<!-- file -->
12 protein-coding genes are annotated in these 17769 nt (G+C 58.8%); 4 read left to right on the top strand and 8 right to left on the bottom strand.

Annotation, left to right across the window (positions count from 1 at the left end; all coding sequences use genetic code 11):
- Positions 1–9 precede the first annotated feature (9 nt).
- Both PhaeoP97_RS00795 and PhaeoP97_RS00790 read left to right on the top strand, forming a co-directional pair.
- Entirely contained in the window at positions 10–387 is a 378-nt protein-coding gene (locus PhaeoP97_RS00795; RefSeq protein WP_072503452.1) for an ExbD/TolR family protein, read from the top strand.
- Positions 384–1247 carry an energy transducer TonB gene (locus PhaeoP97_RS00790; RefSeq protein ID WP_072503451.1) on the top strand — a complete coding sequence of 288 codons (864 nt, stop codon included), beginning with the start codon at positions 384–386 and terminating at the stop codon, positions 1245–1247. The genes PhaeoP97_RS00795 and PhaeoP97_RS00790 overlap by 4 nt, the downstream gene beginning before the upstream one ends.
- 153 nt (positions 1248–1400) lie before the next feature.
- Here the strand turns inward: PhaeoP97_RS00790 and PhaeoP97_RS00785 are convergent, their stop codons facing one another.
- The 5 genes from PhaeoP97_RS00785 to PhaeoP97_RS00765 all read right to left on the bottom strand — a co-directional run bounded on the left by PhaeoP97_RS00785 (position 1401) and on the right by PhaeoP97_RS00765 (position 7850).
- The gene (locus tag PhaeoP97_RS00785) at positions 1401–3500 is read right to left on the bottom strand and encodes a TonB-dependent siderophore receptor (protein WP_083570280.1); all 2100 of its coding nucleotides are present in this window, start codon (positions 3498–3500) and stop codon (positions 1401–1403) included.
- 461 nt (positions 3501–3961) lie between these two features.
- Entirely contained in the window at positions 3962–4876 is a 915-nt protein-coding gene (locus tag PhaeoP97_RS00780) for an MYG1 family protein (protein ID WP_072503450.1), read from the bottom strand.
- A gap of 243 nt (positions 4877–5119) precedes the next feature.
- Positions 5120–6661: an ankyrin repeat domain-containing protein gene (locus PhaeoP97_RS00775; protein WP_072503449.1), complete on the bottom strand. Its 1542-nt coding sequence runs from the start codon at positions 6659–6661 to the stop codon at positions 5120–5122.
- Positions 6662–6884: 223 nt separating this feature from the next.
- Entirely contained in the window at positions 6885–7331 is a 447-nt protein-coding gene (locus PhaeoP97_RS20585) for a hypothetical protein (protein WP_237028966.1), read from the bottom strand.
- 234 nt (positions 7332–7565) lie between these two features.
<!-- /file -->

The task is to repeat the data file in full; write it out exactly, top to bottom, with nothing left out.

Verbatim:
12 protein-coding genes are annotated in these 17769 nt (G+C 58.8%); 4 read left to right on the top strand and 8 right to left on the bottom strand.

Annotation, left to right across the window (positions count from 1 at the left end; all coding sequences use genetic code 11):
- Positions 1–9 precede the first annotated feature (9 nt).
- Both PhaeoP97_RS00795 and PhaeoP97_RS00790 read left to right on the top strand, forming a co-directional pair.
- Entirely contained in the window at positions 10–387 is a 378-nt protein-coding gene (locus PhaeoP97_RS00795; RefSeq protein WP_072503452.1) for an ExbD/TolR family protein, read from the top strand.
- Positions 384–1247 carry an energy transducer TonB gene (locus PhaeoP97_RS00790; RefSeq protein ID WP_072503451.1) on the top strand — a complete coding sequence of 288 codons (864 nt, stop codon included), beginning with the start codon at positions 384–386 and terminating at the stop codon, positions 1245–1247. The genes PhaeoP97_RS00795 and PhaeoP97_RS00790 overlap by 4 nt, the downstream gene beginning before the upstream one ends.
- 153 nt (positions 1248–1400) lie before the next feature.
- Here the strand turns inward: PhaeoP97_RS00790 and PhaeoP97_RS00785 are convergent, their stop codons facing one another.
- The 5 genes from PhaeoP97_RS00785 to PhaeoP97_RS00765 all read right to left on the bottom strand — a co-directional run bounded on the left by PhaeoP97_RS00785 (position 1401) and on the right by PhaeoP97_RS00765 (position 7850).
- The gene (locus tag PhaeoP97_RS00785) at positions 1401–3500 is read right to left on the bottom strand and encodes a TonB-dependent siderophore receptor (protein WP_083570280.1); all 2100 of its coding nucleotides are present in this window, start codon (positions 3498–3500) and stop codon (positions 1401–1403) included.
- 461 nt (positions 3501–3961) lie between these two features.
- Entirely contained in the window at positions 3962–4876 is a 915-nt protein-coding gene (locus tag PhaeoP97_RS00780) for an MYG1 family protein (protein ID WP_072503450.1), read from the bottom strand.
- A gap of 243 nt (positions 4877–5119) precedes the next feature.
- Positions 5120–6661: an ankyrin repeat domain-containing protein gene (locus PhaeoP97_RS00775; protein WP_072503449.1), complete on the bottom strand. Its 1542-nt coding sequence runs from the start codon at positions 6659–6661 to the stop codon at positions 5120–5122.
- Positions 6662–6884: 223 nt separating this feature from the next.
- Entirely contained in the window at positions 6885–7331 is a 447-nt protein-coding gene (locus PhaeoP97_RS20585) for a hypothetical protein (protein WP_237028966.1), read from the bottom strand.
- 234 nt (positions 7332–7565) lie between these two features.